• INTERRUPT CONTROL  It accepts different interrupts like TRAP INT5.5,6.5,7.5and INTR. SERIAL IO CONTROL GROUP • It is used to accept the serial 1 bit data by using SID and SOD signals and it can be performed by using SIM & RIM instructions. M. M. Arun Prasath., AP/ECE 17
  • 8085 INSTRUCTION SET M. M. Arun Prasath., AP/ECE 18
  • DATA TRANSFER GROUP INSTRUCTIONS M. M. Arun Prasath., AP/ECE 19
  • DATA TRANSFER GROUP 1. MOV Rd, Rs.(Move data from Rs to Rd). Example: MOV C,B. Move the content of register B to C. Initially After execution B=10H. B=10H. C=20H. C=10H. Flags Affected :No flags affected. Addressing mode: Register. Total No. of Instructions: 49 M. M. Arun Prasath., AP/ECE 20
  • DATA TRANSFER GROUP 2. MOV Rd, M (Move data from Memory to Rd). Example: MOV C,M. Move the content of Memory i.e. “H or L” to C. Suppose the Data at memory pointed By HL pair at C200H is 10H. Initially H=C2,L=00,C=30H After execution H=C2,L=00,C=10H. Flags Affected :No flags affected. Addressing mode: Register Indirect. Total No. of Instructions: 7 M. M. Arun Prasath., AP/ECE 21
  • DATA TRANSFER GROUP 3. MOV M, Rs (Move data from Rs to Memory). Example: MOV M, B. Move the content of B register to Memory. Initially H=C2,L=00,B=40H C200=10H After execution C200=40H. B=40H Flags Affected :No flags affected. Addressing mode: Register Indirect. Total No. of Instructions: 7 M. M. Arun Prasath., AP/ECE 22
  • DATA TRANSFER GROUP 4. MVI R, Data.(Move Immediate data to Register). Example: MVI B, 30H. (Move the data 30 H to Register B) Initially B=40H After execution B=30H Flags Affected :No flags affected. Addressing mode: Immediate. Total No. of Instructions: 7 M. M. Arun Prasath., AP/ECE 23
  • DATA TRANSFER GROUP 5. MVI M, Data.(Move Immediate data to Memory). Example: MVI M, 40H. (Move the data 40H to Memory address specified in HL pair) Initially H=20H L=50H 2050H=10H After execution 2050H=40H Flags Affected :No flags affected. Addressing mode: Register Indirect or Immediate. Total No. of Instructions: 7 M. M. Arun Prasath., AP/ECE 24
  • DATA TRANSFER GROUP 6. LXI Rp,16 bit .(Load 16 bit data to Register pair Immediate). Example: LXI SP, C200H. (Load Stack pointer with C200H). Initially After execution SP=C800H SP=C200H. Flags Affected :No flags affected. Addressing mode: Immediate. Total No. of Instructions: 4 M. M. Arun Prasath., AP/ECE 25
  • DATA TRANSFER GROUP 7. STA address.(Store Acc data to address). Example: STA C200H. (Move the data from Acc to C200H). Suppose in Acc the data is 10H. Initially A=10H, C200=20H After execution C200=10H , A=10H Flags Affected :No flags affected. Addressing mode: Direct. Total No. of Instruction: 1 M. M. Arun Prasath., AP/ECE 26
  • DATA TRANSFER GROUP 8. LDA address.(Store Address data to Acc). Example: LDA C200H. (Move the data from C200H to Acc). Suppose in C200 the data is 20H. Initially A=10H, C200=20H After execution C200=20H , A=20H Flags Affected :No flags affected. Addressing mode: Direct. Total No. of Instruction: 1 M. M. Arun Prasath., AP/ECE 27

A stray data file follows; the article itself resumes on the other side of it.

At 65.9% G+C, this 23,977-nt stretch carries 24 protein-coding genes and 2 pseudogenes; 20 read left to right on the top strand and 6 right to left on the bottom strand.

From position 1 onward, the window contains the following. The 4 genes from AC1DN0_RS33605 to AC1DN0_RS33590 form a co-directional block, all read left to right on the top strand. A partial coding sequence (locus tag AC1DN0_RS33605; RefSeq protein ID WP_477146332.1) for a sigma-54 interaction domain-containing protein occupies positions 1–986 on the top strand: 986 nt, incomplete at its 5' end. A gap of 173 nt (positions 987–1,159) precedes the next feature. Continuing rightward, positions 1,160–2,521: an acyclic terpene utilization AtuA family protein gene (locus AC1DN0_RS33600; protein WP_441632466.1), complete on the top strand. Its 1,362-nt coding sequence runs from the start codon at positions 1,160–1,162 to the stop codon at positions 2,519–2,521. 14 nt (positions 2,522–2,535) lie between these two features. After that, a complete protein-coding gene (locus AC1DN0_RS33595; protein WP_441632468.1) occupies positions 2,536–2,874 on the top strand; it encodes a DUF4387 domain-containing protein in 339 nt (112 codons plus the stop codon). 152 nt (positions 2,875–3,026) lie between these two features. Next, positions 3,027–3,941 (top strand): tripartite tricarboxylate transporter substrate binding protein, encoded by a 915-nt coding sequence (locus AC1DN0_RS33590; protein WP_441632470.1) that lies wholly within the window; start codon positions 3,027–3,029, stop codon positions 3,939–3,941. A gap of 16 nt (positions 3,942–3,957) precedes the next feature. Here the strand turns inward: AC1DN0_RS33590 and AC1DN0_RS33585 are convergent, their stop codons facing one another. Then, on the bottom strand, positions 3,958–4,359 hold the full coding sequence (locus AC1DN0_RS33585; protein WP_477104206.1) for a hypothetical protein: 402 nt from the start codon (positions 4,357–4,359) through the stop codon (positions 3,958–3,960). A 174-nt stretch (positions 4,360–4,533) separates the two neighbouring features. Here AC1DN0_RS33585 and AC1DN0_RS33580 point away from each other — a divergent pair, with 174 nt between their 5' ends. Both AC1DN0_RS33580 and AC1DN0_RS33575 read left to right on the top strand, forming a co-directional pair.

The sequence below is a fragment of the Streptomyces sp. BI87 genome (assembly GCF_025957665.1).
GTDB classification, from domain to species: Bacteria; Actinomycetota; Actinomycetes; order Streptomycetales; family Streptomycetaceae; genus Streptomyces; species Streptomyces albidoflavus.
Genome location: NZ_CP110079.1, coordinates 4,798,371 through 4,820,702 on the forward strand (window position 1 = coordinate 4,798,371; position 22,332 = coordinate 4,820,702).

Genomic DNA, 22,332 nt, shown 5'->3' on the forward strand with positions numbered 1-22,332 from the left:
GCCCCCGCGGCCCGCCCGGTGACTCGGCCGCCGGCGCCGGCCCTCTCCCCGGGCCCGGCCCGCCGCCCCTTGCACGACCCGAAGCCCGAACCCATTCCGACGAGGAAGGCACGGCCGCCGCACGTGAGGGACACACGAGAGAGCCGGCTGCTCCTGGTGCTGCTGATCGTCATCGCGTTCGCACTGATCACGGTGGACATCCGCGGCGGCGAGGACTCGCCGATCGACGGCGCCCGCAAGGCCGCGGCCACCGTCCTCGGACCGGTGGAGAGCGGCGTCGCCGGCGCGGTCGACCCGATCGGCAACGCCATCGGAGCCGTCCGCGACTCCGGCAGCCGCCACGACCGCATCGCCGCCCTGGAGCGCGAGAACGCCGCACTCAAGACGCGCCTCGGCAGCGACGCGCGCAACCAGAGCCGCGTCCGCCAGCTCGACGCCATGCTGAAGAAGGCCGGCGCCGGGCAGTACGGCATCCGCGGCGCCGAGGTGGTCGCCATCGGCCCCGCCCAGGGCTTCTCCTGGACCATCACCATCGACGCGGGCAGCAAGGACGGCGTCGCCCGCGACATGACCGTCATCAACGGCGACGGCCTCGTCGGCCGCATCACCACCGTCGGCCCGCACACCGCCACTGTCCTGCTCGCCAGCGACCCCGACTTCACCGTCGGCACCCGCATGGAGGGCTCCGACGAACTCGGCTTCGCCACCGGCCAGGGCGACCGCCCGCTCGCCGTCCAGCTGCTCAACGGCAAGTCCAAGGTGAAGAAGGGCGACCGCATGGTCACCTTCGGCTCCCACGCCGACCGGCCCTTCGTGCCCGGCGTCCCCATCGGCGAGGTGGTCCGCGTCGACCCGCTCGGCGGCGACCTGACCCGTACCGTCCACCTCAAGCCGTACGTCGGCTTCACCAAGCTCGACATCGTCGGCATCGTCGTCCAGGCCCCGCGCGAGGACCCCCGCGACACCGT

• DATA TRANSFER GROUP 9. LHLD address.(Load HL pair with data from address). Example: LHLD C200H. (Move the data from C200 to HL pair). Suppose at C200 the data is 20H,30H . Initially H=10H,L=20H C200H=20H,C201H=30H After execution H=30H,L=20H. C200H=20H,C201H=30H Flags Affected :No flags affected. Addressing mode: Direct. Total No. of Instruction: 1 M. M. Arun Prasath., AP/ECE 28
  • DATA TRANSFER GROUP 10. SHLD address.(Store the data to Address from HL pair). Example: SHLD C200H. (Store the data to C200 from HL pair). Initially H=30H,L=60H C200H=20H, C201H=40H After execution H=30H,L=60H. C200H=60H,C201H=30H Flags Affected :No flags affected. Addressing mode: Direct. Total No. of Instruction: 1 M. M. Arun Prasath., AP/ECE 29
  • DATA TRANSFER GROUP 11. XCHG (Exchange the data from HL pair to DE pair) Example : XCHG Initially H=20H,L=30H, D=40H,E=70H. After execution H=40H,L=70H. D=20H,E=30H. Flags Affected :No flags affected. Addressing mode: Implied. Total No. of Instruction: 1 M. M. Arun Prasath., AP/ECE 30
  • DATA TRANSFER GROUP 12. STAX Rp (Copies the contents of Acc into Memory location whose address is specified by the register pair) Example : STAX B Initially BC=1020H. A=50H. 1020H=10H After execution A=50H. 1020H=50H. Flags Affected :No flags affected. Addressing mode: Register Indirect. Total No. of Instructions: 2 M. M. Arun Prasath., AP/ECE 31
  • DATA TRANSFER GROUP 13. LDAX Rp (Copies the contents of Memory location whose address is specified by the register pair into Acc) Example : LDAX D Initially DE=2020H. A=10H. 2020H=30H After execution A=30H. 2020H=30H. Flags Affected :No flags affected. Addressing mode: Register Indirect. Total No. of Instructions: 2 M. M. Arun Prasath., AP/ECE 32
  • DATA TRANSFER GROUP Example: Write a program to exchange contents of memory location D000H to D001H LDA D000H MOV B,A LDA D001H STA D000H MOV A,B STA D001H RST M. M. Arun Prasath., AP/ECE Load Acc with data from D000 Move the data to B Load Acc with data from D001 Store Acc data at D000 Move B’s data to A Store data from D000 to D001 Stop. 33
  • ARITHMETIC GROUP INSTRUCTIONS M. M. Arun Prasath., AP/ECE 34
  • ARITHMETIC GROUP 1. ADD R (ADD register content with Acc and result in A ). Example: ADD C. (ADD the content of C with A). Suppose the Data at C register is 10H. Initially C= 10H, A=10H After execution A=20H, C=10H. Flags Affected :All flags are modified. Addressing mode: Register M. M. Arun Prasath., AP/ECE 35